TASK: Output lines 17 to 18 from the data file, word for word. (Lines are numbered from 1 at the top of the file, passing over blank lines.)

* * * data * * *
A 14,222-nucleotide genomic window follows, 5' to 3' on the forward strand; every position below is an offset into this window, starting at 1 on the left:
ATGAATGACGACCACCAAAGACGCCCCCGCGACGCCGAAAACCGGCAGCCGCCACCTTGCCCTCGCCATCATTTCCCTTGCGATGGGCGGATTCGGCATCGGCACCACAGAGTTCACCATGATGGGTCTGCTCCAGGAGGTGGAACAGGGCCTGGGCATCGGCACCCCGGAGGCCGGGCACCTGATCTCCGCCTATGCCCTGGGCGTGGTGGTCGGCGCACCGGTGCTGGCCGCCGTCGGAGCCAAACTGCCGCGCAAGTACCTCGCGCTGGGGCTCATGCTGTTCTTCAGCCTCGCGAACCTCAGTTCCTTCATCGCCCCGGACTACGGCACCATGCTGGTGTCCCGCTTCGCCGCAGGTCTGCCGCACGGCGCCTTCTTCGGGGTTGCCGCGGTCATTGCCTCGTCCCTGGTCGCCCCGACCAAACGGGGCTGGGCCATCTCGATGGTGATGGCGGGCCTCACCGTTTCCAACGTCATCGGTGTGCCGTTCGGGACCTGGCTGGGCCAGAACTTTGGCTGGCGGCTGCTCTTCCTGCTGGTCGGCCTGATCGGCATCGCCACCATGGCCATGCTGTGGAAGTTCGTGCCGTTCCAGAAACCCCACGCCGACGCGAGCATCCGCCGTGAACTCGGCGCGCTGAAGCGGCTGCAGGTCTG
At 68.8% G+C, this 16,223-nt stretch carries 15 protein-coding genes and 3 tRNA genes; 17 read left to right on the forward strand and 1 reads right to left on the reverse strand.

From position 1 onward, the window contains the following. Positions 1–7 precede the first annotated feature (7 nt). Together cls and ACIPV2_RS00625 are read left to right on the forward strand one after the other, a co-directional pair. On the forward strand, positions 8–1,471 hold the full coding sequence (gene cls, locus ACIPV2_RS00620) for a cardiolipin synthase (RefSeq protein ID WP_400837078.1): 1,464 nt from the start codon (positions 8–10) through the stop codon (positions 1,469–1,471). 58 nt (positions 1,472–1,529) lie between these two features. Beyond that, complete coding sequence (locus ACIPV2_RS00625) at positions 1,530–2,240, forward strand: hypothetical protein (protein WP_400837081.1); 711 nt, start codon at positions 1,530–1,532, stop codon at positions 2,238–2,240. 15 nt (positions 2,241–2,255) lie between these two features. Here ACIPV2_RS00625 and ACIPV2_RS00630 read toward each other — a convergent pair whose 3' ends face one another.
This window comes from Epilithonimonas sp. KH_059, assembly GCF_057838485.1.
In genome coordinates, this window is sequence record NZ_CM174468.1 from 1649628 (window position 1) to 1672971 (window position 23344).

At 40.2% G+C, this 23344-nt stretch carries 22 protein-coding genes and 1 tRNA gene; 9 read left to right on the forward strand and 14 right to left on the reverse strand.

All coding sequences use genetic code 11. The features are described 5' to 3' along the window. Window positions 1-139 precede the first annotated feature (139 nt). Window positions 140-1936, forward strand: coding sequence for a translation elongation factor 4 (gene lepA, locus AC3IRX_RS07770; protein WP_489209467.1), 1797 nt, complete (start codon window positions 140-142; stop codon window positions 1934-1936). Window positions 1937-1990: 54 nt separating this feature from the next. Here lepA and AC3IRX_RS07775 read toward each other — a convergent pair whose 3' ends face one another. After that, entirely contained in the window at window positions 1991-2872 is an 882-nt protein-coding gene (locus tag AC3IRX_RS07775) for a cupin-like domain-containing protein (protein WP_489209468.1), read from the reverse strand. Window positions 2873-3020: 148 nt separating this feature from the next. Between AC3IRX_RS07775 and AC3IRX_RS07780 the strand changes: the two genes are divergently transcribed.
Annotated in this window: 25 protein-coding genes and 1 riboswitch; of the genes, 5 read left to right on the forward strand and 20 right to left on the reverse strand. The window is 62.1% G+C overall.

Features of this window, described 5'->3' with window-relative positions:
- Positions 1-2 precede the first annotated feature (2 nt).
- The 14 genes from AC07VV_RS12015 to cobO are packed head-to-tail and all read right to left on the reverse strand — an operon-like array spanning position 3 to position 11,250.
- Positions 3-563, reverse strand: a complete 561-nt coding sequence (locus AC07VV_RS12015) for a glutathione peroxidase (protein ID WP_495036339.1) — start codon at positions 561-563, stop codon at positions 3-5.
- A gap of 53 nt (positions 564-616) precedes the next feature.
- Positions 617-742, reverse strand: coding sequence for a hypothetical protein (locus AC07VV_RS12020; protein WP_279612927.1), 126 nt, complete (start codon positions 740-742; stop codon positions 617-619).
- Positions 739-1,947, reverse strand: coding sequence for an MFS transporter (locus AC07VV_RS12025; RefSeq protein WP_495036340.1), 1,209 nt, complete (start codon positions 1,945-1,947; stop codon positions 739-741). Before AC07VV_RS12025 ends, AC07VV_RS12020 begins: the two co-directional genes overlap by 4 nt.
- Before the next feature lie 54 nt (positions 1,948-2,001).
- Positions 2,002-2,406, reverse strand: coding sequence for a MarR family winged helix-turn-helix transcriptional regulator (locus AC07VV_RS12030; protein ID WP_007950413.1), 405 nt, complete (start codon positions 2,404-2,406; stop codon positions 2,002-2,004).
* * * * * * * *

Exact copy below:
- Before the next feature lie 54 nt (positions 1,948-2,001).
- Positions 2,002-2,406, reverse strand: coding sequence for a MarR family winged helix-turn-helix transcriptional regulator (locus AC07VV_RS12030; protein ID WP_007950413.1), 405 nt, complete (start codon positions 2,404-2,406; stop codon positions 2,002-2,004).